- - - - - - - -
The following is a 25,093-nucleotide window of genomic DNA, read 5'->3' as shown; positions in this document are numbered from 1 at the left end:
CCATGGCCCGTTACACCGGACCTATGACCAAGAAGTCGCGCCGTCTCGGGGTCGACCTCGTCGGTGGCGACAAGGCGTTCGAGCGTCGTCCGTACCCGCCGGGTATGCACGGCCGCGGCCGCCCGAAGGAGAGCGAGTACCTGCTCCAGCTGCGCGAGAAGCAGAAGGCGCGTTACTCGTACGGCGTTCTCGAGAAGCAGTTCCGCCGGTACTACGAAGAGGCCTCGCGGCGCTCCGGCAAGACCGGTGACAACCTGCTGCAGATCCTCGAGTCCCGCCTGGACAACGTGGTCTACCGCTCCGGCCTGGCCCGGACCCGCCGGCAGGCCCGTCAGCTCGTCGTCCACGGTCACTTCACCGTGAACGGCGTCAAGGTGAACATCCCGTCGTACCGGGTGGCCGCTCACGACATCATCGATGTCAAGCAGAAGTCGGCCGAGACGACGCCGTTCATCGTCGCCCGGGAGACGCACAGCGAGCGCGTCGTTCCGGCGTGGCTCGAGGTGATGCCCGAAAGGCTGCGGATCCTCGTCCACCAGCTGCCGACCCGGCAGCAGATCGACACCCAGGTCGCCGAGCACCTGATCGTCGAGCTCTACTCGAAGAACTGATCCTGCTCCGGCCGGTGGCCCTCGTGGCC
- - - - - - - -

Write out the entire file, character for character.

The following is a 25,093-nucleotide window of genomic DNA, read 5'->3' as shown; positions in this document are numbered from 1 at the left end:
CCATGGCCCGTTACACCGGACCTATGACCAAGAAGTCGCGCCGTCTCGGGGTCGACCTCGTCGGTGGCGACAAGGCGTTCGAGCGTCGTCCGTACCCGCCGGGTATGCACGGCCGCGGCCGCCCGAAGGAGAGCGAGTACCTGCTCCAGCTGCGCGAGAAGCAGAAGGCGCGTTACTCGTACGGCGTTCTCGAGAAGCAGTTCCGCCGGTACTACGAAGAGGCCTCGCGGCGCTCCGGCAAGACCGGTGACAACCTGCTGCAGATCCTCGAGTCCCGCCTGGACAACGTGGTCTACCGCTCCGGCCTGGCCCGGACCCGCCGGCAGGCCCGTCAGCTCGTCGTCCACGGTCACTTCACCGTGAACGGCGTCAAGGTGAACATCCCGTCGTACCGGGTGGCCGCTCACGACATCATCGATGTCAAGCAGAAGTCGGCCGAGACGACGCCGTTCATCGTCGCCCGGGAGACGCACAGCGAGCGCGTCGTTCCGGCGTGGCTCGAGGTGATGCCCGAAAGGCTGCGGATCCTCGTCCACCAGCTGCCGACCCGGCAGCAGATCGACACCCAGGTCGCCGAGCACCTGATCGTCGAGCTCTACTCGAAGAACTGATCCTGCTCCGGCCGGTGGCCCTCGTGGCC